Start the next category, and repeat.
This minimalist idea of surrounding yourself with only possessions that bring you joy is not unique to Marie Kondo. Happiness Guru Gretchen Rubinoften preaches that “outer order contributes to inner calm,” emphasizing that seemingly small things like an over-crowded closet can weigh us down more than we realize. Read More »
We’ve all known ourselves since the day we were born. But how many of us really know ourselves? Despite spending every waking (and sleeping!) moment with ourselves, many of us mindlessly trudge through life, stumbling over emotions, stress, and frustrations and never stopping to ask ourselves why we stumbled in the first place.
There is a lot you can learn by flipping on the self-awareness switch. Recently, I’ve developed an interest in taking various personality tests to help me analyze my strengths, weaknesses, happiness triggers, and sadness stumbling blocks. I’ve tried to define aspects of my personality, learning to love the parts I know will never change and trying to work on the parts that might be more malleable.
Of all of the personality assessments out there, I find the Myers-Briggs personality test to be one of the most intriguing. Read More »
It’s become apparent to me recently how much self-awareness equates to good health and happiness. It’s something I have been slowly developing for years, but I know I’m still at the very beginning of my journey.
Self-awareness helps us understand why we do the things we do and feel the way we feel — and that knowledge give us the ability to understand (and sometimes change) the way we act and react. Awareness of the people and environment around us helps us interact with the world in a more present way. For me, it’s all about listening, paying attention, and learning. Read More »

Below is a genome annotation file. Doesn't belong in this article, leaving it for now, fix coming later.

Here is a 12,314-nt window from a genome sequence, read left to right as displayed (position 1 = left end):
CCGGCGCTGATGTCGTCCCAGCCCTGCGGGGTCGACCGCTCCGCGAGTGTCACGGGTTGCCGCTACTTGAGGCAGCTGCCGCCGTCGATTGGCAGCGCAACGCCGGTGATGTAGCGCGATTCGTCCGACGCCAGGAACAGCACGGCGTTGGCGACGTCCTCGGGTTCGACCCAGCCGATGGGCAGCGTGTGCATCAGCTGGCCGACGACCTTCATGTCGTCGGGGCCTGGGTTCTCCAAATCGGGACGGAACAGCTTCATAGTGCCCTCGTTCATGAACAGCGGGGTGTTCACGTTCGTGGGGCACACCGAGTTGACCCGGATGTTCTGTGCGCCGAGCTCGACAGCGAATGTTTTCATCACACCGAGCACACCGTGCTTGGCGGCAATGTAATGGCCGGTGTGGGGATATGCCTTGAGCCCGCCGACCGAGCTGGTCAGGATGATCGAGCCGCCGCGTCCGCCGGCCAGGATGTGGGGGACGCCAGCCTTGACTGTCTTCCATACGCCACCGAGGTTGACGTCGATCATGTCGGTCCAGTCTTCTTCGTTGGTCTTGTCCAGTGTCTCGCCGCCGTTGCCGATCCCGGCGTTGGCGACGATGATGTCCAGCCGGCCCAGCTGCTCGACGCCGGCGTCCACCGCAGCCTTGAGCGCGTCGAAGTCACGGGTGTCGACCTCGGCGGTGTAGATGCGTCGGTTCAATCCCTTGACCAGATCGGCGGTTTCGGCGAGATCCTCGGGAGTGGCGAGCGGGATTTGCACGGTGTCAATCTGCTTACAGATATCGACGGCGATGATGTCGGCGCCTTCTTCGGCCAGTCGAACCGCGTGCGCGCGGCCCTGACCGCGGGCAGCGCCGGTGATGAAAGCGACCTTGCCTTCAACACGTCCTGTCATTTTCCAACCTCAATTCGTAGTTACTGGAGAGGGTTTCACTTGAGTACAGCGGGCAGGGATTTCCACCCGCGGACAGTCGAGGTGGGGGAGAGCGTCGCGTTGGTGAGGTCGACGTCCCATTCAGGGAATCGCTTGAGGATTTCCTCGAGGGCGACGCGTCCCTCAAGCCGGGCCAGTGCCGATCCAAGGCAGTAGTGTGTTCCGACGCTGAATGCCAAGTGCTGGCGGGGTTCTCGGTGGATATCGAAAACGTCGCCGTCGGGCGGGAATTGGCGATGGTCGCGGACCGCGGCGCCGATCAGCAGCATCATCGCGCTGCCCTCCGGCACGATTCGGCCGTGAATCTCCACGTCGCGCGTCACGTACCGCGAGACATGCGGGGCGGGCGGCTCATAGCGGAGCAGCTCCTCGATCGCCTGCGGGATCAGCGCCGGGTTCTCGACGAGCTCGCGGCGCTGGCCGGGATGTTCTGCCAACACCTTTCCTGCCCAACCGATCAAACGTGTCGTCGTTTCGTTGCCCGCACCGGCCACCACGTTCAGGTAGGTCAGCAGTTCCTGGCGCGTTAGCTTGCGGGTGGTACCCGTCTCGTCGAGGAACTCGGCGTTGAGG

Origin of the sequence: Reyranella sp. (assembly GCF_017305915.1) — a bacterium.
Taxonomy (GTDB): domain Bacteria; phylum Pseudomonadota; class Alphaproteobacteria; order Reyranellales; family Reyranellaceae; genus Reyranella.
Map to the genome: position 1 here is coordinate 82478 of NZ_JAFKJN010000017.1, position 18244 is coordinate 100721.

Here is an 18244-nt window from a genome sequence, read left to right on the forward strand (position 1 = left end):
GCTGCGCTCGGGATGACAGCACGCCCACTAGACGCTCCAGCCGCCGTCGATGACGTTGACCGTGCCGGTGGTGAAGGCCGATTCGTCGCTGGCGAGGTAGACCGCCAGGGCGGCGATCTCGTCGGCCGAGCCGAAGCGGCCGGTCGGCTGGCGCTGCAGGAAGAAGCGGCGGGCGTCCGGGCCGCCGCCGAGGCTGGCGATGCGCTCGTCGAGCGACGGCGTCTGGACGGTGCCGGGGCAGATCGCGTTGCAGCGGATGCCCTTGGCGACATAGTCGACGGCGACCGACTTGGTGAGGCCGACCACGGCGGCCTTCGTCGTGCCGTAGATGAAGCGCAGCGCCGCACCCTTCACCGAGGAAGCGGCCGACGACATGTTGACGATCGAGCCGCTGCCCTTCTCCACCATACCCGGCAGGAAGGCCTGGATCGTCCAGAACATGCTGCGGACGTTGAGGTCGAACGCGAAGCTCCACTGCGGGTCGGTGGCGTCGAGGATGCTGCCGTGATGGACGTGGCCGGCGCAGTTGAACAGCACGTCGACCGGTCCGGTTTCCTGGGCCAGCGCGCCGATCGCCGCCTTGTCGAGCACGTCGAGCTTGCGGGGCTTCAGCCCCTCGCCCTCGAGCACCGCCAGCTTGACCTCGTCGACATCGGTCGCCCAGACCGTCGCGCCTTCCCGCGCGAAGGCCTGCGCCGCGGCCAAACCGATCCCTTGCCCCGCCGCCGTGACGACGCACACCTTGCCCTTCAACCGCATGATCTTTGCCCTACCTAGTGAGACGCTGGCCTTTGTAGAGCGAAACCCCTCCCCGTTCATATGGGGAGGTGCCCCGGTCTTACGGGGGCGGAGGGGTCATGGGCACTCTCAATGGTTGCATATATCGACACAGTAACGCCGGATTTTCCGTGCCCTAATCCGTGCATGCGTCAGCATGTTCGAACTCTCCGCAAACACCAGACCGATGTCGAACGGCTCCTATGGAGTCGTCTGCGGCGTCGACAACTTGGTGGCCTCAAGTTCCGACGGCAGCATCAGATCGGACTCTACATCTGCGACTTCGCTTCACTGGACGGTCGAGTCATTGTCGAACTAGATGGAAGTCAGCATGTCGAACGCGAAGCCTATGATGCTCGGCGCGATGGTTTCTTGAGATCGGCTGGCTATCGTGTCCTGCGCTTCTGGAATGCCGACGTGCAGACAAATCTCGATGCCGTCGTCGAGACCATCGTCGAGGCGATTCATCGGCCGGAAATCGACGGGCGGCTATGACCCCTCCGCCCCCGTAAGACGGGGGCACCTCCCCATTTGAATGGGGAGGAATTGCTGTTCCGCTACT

Last week, in an effort to express my ideas about pursuing balance, I accidentally wrote a poem! This week, I am going to give it another try and see if I can articulate my thoughts a little more concretely.
Staying balanced is challenging. We all juggle a lot, from social time to “me” time, personal responsibilities to professional responsibilities, and spiritual pursuits to physical pursuits. Everyone prioritizes these things differently, and it’s important for us all to figure out where we personally feel the most centered. If we stay focused on pursuing that center, we can avoid unhealthy extremes, maintain a clearer perspective, and keep our stress levels more in check.
“Sadness gives depth. Happiness gives height. Sadness gives roots. Happiness gives branches. Happiness is like a tree going into the sky, and sadness is like the roots going down into the womb of the earth. Both are needed, and the higher a tree goes, the deeper it goes, simultaneously. The bigger the tree, the bigger will be its roots. In fact, it is always in proportion. That’s its balance.” — Osho
Some days, life’s windstorms can knock us over. It can be hard to keep our balance. Other days, the waves of our emotions whip us up, down, around… We crave stillness. Read More »